Study 1 found that whereas most Forecasters believed a reasonable person would refuse the experimenter’s request, most Experiencers—100 out of 103 people—promptly unlocked their phones and handed them over. Moreover, Experiencers reported feeling significantly less free to refuse than did Forecasters contemplating the same situation hypothetically.
Study 2 tested an intervention modeled after a commonly proposed reform of consent searches, in which the experimenter explicitly advises participants that they have the right to with- hold consent. We found that this advisory did not significantly reduce compliance rates or make Experiencers feel more free to say no. At the same time, the gap between Experiencers and Fore- casters remained significant.
These findings suggest that decision makers judging the voluntariness of consent consistently underestimate the pressure to comply with intrusive requests. This is problematic because it indi- cates that a key justification for suspicionless consent searches—that they are voluntary—relies on an assessment that is subject to bias. The results thus provide support to critics who would like to see consent searches banned or curtailed, as they have been in several states.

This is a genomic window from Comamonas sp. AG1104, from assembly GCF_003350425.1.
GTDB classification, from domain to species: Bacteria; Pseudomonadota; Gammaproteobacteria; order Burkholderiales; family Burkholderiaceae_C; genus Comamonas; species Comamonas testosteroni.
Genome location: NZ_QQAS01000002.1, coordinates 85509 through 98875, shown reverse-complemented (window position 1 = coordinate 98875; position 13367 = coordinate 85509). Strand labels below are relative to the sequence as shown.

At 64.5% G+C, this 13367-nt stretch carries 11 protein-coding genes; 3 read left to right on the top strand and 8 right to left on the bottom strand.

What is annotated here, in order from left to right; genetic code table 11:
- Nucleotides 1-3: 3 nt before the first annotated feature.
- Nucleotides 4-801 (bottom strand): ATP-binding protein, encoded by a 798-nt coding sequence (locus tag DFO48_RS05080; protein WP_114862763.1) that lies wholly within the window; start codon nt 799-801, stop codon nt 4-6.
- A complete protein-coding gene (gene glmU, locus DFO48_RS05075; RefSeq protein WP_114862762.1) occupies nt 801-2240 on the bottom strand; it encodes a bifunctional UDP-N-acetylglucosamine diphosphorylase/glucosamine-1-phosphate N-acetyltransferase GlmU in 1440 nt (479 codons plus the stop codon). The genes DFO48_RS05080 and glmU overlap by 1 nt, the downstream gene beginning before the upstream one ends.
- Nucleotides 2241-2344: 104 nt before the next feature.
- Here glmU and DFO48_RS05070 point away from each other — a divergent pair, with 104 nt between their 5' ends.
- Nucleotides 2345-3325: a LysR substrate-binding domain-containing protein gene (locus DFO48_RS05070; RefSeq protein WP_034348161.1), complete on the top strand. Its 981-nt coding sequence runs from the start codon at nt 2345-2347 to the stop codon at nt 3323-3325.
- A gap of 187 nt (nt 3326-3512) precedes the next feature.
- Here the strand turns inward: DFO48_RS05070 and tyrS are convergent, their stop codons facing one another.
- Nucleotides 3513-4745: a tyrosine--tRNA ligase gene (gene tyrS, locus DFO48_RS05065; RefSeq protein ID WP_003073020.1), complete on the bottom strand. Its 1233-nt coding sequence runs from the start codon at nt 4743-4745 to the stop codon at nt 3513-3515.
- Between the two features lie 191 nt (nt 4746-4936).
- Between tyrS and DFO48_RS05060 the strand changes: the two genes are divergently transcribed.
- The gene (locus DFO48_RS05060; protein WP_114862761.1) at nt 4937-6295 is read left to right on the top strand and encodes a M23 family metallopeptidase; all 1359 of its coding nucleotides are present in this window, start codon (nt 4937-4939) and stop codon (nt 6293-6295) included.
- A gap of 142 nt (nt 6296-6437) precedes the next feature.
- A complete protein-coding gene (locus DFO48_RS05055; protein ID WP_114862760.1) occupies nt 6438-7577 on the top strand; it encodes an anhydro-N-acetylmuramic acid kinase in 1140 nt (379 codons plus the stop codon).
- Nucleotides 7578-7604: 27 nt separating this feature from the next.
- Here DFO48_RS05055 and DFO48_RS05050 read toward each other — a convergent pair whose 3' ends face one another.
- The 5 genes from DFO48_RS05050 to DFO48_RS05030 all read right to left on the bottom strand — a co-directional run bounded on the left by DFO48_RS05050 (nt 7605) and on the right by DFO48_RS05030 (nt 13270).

The results also suggest that a popular reform proposal—requiring police to advise citizens of their right to refuse consent—may have little effect. This corroborates previous observational studies, which find negligible effects of Miranda warnings on confession rates among interrogees, and little change in rates of consent once police start notifying motorists of their right to refuse vehicle searches. We suggest that these warnings are ineffective because they fail to address the psychology of compliance. The reason people comply with police, we contend, is social, not informational. The social demands of police-citizen interactions persist even when people are informed of their rights. It is time to abandon the myth that notifying people of their rights makes them feel empowered to exercise those rights…(More)”.